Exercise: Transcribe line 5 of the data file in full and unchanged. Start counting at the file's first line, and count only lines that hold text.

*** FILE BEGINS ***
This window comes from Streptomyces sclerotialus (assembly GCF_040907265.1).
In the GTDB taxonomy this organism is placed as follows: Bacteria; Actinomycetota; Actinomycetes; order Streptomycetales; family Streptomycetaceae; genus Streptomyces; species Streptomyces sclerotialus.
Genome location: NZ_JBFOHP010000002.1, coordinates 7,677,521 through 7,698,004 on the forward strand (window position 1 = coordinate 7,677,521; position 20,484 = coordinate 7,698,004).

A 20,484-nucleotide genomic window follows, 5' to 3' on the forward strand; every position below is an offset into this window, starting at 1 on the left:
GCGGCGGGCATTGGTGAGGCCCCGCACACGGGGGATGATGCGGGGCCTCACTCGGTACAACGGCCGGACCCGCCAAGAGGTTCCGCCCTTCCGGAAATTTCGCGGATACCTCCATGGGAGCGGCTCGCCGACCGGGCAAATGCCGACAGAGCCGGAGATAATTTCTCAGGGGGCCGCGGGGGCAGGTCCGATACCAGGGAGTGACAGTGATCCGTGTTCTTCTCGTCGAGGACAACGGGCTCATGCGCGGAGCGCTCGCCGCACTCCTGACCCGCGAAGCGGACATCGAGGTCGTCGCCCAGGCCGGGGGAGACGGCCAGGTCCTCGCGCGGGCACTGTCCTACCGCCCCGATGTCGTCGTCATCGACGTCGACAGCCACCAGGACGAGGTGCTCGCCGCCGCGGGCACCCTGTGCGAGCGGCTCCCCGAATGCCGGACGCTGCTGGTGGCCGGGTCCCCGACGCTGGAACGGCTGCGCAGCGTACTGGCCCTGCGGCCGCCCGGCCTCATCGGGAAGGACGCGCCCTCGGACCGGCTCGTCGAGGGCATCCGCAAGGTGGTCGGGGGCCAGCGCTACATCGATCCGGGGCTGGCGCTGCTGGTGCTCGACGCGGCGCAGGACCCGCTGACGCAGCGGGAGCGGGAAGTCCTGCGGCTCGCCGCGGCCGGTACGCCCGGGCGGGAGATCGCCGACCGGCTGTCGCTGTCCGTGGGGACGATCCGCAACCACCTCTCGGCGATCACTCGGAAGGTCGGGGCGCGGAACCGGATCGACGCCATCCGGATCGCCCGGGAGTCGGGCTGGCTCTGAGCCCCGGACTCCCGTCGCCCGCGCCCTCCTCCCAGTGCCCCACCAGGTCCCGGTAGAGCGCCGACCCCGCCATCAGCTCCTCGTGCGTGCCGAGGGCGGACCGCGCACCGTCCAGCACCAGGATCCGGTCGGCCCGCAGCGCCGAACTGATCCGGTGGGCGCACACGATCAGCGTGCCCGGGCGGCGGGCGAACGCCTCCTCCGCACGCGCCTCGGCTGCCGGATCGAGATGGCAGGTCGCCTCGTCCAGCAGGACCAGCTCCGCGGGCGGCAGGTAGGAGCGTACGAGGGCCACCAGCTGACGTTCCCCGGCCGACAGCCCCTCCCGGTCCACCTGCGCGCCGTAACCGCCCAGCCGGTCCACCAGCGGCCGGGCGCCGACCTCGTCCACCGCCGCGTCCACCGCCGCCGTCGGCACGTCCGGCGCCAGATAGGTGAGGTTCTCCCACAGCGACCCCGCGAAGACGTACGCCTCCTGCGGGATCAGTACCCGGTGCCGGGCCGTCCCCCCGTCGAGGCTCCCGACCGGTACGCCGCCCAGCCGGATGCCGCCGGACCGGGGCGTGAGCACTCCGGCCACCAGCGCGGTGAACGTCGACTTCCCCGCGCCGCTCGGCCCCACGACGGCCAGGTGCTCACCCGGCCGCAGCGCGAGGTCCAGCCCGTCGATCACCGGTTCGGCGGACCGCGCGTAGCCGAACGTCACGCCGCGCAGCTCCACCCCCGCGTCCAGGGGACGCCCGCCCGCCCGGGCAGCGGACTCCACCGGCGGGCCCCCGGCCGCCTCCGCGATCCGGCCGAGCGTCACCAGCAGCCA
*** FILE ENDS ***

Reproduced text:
GCGGCGGGCATTGGTGAGGCCCCGCACACGGGGGATGATGCGGGGCCTCACTCGGTACAACGGCCGGACCCGCCAAGAGGTTCCGCCCTTCCGGAAATTTCGCGGATACCTCCATGGGAGCGGCTCGCCGACCGGGCAAATGCCGACAGAGCCGGAGATAATTTCTCAGGGGGCCGCGGGGGCAGGTCCGATACCAGGGAGTGACAGTGATCCGTGTTCTTCTCGTCGAGGACAACGGGCTCATGCGCGGAGCGCTCGCCGCACTCCTGACCCGCGAAGCGGACATCGAGGTCGTCGCCCAGGCCGGGGGAGACGGCCAGGTCCTCGCGCGGGCACTGTCCTACCGCCCCGATGTCGTCGTCATCGACGTCGACAGCCACCAGGACGAGGTGCTCGCCGCCGCGGGCACCCTGTGCGAGCGGCTCCCCGAATGCCGGACGCTGCTGGTGGCCGGGTCCCCGACGCTGGAACGGCTGCGCAGCGTACTGGCCCTGCGGCCGCCCGGCCTCATCGGGAAGGACGCGCCCTCGGACCGGCTCGTCGAGGGCATCCGCAAGGTGGTCGGGGGCCAGCGCTACATCGATCCGGGGCTGGCGCTGCTGGTGCTCGACGCGGCGCAGGACCCGCTGACGCAGCGGGAGCGGGAAGTCCTGCGGCTCGCCGCGGCCGGTACGCCCGGGCGGGAGATCGCCGACCGGCTGTCGCTGTCCGTGGGGACGATCCGCAACCACCTCTCGGCGATCACTCGGAAGGTCGGGGCGCGGAACCGGATCGACGCCATCCGGATCGCCCGGGAGTCGGGCTGGCTCTGAGCCCCGGACTCCCGTCGCCCGCGCCCTCCTCCCAGTGCCCCACCAGGTCCCGGTAGAGCGCCGACCCCGCCATCAGCTCCTCGTGCGTGCCGAGGGCGGACCGCGCACCGTCCAGCACCAGGATCCGGTCGGCCCGCAGCGCCGAACTGATCCGGTGGGCGCACACGATCAGCGTGCCCGGGCGGCGGGCGAACGCCTCCTCCGCACGCGCCTCGGCTGCCGGATCGAGATGGCAGGTCGCCTCGTCCAGCAGGACCAGCTCCGCGGGCGGCAGGTAGGAGCGTACGAGGGCCACCAGCTGACGTTCCCCGGCCGACAGCCCCTCCCGGTCCACCTGCGCGCCGTAACCGCCCAGCCGGTCCACCAGCGGCCGGGCGCCGACCTCGTCCACCGCCGCGTCCACCGCCGCCGTCGGCACGTCCGGCGCCAGATAGGTGAGGTTCTCCCACAGCGACCCCGCGAAGACGTACGCCTCCTGCGGGATCAGTACCCGGTGCCGGGCCGTCCCCCCGTCGAGGCTCCCGACCGGTACGCCGCCCAGCCGGATGCCGCCGGACCGGGGCGTGAGCACTCCGGCCACCAGCGCGGTGAACGTCGACTTCCCCGCGCCGCTCGGCCCCACGACGGCCAGGTGCTCACCCGGCCGCAGCGCGAGGTCCAGCCCGTCGATCACCGGTTCGGCGGACCGCGCGTAGCCGAACGTCACGCCGCGCAGCTCCACCCCCGCGTCCAGGGGACGCCCGCCCGCCCGGGCAGCGGACTCCACCGGCGGGCCCCCGGCCGCCTCCGCGATCCGGCCGAGCGTCACCAGCAGCCA